Tuesday, February 28, 2006

The Good, the Bad and Supriya's View

Supriya e-mailed me in response to my blog and I found her feedback poignant and true! The point of my posting was to play a bit of a devil’s advocate. I constantly hear American media tell the story of outsourcing/jobs from a standpoint of fear. It’s always about American jobs going away and lack of educated talent in the US. I wanted to provide an added point of view or perspective around this. But for every good usually there is a bad. Supriya makes some very compelling points around the down side. I will let you read for yourself.

From: Supriya Venkat
Sent: Tuesday, February 28, 2006 12:01 PM
To: Steve FogartySubject: A comment on your blog entry

Hello Steve,

I occasionally look up your Recruiting Revolution blog (as a PR/Wagged job seeker) and just wanted to share my thoughts on your entry today ("the Emigration Zone") and your closing comment: "If we see an up swing of emigration how does this affect consumption of American products overseas. In a way we are teaching people how to consume like American’s. This may mean more jobs in the grand scheme of things."

I'm originally from India but came to the U.S in the very late 80s to go to grad school. I get the opportunity to go back to India frequently to visit family and I must say that in recent years, I've been stunned at the growing consumerism of middle-class India. A large catalyst for this phemonemon has been the surge in the "returning Indian" population with its significant disposable incomes. And while much has been made in the Western press (including Friedman in his articles about India) about how middle class India is in fact "consuming like Americans" as you state in your blog, I've been disillusioned about how little has been said in the media about the downside and serious pitfalls of "importing" America's vision of "growth" and "prosperity" to a country like India, which is still largely illiterate and a rural-based economy. Sure, a small segment of the 1 billion + population has benefited from the "boom", but try telling that to the maid who cleans my brother's home in the hi-tech mecca of Bangalore for less than $20/month! She (and her daughter) know that the only jobs at their reach --now and in the future--- are the ones they have right now. I know this observation has little to do with recruitment woes in the United States but it's just something that struck me and I thought I'd pass it along...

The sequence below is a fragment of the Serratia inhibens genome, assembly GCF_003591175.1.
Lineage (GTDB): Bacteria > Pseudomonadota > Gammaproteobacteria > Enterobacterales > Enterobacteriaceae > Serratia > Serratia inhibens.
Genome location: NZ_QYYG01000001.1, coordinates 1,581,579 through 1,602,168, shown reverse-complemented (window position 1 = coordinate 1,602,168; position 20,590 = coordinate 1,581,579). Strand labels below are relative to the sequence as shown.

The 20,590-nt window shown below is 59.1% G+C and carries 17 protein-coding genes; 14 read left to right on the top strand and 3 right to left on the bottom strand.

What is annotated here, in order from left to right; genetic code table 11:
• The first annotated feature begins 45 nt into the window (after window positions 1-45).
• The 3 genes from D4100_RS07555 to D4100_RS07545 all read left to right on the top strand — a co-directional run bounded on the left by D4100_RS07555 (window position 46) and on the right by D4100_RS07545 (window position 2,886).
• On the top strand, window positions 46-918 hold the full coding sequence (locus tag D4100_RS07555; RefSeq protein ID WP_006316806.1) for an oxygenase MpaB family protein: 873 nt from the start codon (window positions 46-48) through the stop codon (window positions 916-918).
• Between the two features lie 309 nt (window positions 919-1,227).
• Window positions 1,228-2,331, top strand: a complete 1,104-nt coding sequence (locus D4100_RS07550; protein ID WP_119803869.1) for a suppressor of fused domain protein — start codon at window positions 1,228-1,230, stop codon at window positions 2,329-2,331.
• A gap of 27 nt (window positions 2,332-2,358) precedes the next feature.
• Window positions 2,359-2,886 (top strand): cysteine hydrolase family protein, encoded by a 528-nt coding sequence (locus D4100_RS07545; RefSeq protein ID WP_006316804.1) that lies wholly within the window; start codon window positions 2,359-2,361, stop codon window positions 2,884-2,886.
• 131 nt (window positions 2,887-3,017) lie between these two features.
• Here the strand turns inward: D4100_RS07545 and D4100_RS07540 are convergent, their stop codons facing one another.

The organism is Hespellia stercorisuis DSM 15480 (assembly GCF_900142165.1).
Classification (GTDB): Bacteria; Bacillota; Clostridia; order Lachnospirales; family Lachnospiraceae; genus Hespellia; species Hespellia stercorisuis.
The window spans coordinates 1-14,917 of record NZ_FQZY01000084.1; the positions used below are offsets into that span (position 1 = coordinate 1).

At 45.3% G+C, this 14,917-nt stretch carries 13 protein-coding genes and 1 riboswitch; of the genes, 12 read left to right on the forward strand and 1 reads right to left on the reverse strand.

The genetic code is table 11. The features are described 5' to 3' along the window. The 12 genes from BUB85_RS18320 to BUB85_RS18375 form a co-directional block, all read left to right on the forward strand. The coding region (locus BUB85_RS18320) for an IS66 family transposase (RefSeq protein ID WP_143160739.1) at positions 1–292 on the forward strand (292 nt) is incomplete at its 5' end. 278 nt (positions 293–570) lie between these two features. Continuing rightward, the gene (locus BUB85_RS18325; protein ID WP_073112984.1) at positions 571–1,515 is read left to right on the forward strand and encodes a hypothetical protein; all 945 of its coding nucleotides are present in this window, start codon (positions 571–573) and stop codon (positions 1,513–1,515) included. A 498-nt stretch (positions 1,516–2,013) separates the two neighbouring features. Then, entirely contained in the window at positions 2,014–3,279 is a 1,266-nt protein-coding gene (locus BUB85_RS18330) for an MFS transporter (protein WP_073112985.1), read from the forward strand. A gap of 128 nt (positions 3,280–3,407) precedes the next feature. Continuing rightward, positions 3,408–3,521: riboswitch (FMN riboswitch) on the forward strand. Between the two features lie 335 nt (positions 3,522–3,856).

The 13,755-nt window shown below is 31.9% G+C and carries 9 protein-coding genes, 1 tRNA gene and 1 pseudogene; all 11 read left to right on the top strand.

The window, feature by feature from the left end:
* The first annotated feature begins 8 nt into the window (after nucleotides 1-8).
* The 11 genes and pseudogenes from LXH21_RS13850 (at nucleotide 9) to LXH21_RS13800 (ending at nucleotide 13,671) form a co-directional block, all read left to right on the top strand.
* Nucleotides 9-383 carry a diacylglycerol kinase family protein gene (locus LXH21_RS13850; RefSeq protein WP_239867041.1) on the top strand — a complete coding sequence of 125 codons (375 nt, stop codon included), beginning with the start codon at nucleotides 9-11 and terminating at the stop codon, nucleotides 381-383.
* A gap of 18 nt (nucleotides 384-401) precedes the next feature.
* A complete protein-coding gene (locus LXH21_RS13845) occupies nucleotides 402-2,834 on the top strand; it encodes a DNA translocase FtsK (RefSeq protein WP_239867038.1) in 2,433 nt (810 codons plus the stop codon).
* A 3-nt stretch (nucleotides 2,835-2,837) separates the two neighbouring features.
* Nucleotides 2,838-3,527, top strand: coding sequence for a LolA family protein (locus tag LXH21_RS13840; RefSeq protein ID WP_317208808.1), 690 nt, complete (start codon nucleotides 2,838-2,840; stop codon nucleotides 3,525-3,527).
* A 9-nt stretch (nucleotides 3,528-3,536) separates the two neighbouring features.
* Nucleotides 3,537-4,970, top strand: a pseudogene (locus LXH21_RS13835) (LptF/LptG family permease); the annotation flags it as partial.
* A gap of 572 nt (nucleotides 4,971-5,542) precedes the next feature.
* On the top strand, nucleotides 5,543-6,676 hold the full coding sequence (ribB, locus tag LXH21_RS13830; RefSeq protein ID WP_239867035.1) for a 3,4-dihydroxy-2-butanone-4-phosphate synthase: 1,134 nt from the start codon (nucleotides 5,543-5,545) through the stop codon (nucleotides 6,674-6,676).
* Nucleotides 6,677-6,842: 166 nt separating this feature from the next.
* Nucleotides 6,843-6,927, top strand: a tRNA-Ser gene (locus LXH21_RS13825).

Happy blogging and best regards!

Supriya Venkat

Supriya—Thanks for your point of view. It’s one thing for us to discuss this from our cubicles behind our computers. It’s a whole other thing to experience it first hand! Your perspective is invaluable.


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